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Thomas Carolan
Thomas Carolan
It is much to say in a man’s praise that he is a self-made man; and when it can be added that he is also generally respected, prominent and progressive, and meets all the requirements of an elevated citizenship with fidelity and usefulness, not much more could be attributed to him that is worthy of human regard. All this can be truthfully said of Thomas Carolan, one of the prosperous and enterprising ranch and cattle men of Eagle county, who was born near Quincy in Adams county, Illinois, on February 23, 1860, and is the son of Andrew and Bridget (Riley) Carolan, natives of Ireland, who emigrated to this country in early life and located in Illinois in 1832. The father is a successful farmer, a Catholic in religion and a pronounced Democrat in politics. His wife also belongs to the Catholic church. They still live in Illinois and four of their eight children are living, Mary, Catherine, John and Thomas. The last named was reared to the age of twenty on his father’s farm and educated in the common schools. In 1880, assuming the burden of life for himself, he came to Colorado and located at Florence in Fremont county. There he was in the employ of the Adams Express Company two years, then late in 1881 he moved to St. Elmo, Chaffee county, and turned his energies to prospecting in quartz, following this industry eighteen months. He next moved to the Bear river country, with headquarters near Craig, going there in the fall of 1884, and started there a cattle business which he carried on until 1896. In that year he sold his cattle and the ranch which he had improved and returned to Illinois , intending to locate again in that state. But because of the recollection of the opportunities for advancement open to thrift and enterprise in Colorado , he determined to return to this state and make it his permanent home. In 1900 he purchased his present ranch in Brush creek valley, Eagle county, comprising one hundred and sixty acres, of which one hundred can be cultivated. The ranch is well watered and yields abundant supplies of hay, grain and vegetables, but hay and cattle are his chief products. Being only eight miles east of Eagle, he has a ready market of easy access, and is able to conduct his business with every facility for quick sales and the best prices. Politically he supports with ardor the Democratic party. On August 11, 1896, he united in marriage with Miss Mary E. Rogers, who, like himself, was born in Adams county, Illinois . They have a pleasant home in which both are greatly interested, and stand well in the regard and good will of all who know them.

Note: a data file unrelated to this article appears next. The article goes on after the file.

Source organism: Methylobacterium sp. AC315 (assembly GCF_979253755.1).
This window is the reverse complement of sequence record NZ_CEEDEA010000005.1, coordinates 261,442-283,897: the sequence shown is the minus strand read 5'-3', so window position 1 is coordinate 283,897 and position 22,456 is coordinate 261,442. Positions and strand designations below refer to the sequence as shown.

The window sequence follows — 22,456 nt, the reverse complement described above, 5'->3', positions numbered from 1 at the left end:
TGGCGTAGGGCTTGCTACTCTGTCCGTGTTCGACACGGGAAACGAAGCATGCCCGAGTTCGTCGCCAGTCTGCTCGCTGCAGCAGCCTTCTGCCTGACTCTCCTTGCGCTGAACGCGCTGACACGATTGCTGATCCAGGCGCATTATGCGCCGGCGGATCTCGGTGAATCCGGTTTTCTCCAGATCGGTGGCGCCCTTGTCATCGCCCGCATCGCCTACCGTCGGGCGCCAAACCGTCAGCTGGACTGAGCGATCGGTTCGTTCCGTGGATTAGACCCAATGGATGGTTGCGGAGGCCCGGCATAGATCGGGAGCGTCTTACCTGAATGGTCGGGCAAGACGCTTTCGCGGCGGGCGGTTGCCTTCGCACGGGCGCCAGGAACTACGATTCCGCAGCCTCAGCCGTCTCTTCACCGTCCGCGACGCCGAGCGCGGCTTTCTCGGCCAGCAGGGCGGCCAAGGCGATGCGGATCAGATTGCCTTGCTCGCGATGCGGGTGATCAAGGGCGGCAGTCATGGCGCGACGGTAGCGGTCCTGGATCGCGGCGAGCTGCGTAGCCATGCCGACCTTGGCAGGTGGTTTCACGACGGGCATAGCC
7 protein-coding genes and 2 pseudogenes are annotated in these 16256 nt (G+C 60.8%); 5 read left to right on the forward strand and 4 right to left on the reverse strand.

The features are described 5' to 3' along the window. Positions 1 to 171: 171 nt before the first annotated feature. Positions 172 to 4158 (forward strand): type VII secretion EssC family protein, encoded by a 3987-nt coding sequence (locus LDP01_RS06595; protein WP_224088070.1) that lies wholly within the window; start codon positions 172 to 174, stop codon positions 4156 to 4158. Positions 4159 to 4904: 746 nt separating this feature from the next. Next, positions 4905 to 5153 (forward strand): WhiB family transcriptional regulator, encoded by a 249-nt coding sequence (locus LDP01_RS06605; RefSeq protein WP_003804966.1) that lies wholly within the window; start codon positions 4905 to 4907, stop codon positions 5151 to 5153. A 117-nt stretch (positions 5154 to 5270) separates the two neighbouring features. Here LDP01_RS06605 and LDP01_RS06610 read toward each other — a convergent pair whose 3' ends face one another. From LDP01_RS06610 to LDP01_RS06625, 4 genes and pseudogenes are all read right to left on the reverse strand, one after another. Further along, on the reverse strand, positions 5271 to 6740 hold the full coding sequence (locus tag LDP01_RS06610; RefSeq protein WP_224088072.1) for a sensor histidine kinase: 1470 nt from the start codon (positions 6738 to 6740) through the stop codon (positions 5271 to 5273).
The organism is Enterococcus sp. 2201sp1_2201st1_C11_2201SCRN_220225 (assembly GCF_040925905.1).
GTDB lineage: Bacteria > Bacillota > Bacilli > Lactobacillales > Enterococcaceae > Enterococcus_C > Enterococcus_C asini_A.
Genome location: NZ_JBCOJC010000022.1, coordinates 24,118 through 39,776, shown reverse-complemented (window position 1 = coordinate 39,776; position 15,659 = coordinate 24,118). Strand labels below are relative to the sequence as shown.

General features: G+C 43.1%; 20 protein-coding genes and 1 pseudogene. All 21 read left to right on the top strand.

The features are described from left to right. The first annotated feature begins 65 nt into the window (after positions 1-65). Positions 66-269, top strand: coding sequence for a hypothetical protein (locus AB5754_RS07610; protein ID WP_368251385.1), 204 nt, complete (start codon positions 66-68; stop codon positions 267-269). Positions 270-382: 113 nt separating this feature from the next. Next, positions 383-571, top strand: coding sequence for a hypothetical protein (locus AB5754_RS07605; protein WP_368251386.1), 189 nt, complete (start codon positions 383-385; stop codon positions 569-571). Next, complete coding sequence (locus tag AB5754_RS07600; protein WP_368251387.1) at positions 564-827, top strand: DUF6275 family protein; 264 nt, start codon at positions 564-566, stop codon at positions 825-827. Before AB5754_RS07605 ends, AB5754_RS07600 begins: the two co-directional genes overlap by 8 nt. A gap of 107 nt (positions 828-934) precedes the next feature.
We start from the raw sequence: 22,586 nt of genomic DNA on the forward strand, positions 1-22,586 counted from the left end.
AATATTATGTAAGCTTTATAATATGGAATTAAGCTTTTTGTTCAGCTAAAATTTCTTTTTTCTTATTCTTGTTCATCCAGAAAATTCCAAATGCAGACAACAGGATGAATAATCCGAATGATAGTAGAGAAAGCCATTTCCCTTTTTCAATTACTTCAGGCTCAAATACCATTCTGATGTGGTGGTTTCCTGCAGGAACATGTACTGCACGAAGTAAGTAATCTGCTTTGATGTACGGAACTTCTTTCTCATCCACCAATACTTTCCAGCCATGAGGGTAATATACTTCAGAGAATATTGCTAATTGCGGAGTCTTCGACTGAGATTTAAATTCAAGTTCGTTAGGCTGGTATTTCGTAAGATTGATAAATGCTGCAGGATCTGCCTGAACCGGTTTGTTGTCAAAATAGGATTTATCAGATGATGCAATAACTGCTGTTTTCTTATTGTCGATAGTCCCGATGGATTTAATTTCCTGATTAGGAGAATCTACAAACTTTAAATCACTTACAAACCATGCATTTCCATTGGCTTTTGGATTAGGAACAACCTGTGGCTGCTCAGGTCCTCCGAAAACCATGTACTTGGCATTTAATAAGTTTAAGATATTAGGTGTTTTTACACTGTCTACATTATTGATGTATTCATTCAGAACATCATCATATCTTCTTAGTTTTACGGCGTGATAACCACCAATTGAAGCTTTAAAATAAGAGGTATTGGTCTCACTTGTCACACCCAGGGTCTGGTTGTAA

(Source: Progressive Men of Western Colorado , Publ 1905. Transcribed by Kim Mohler)


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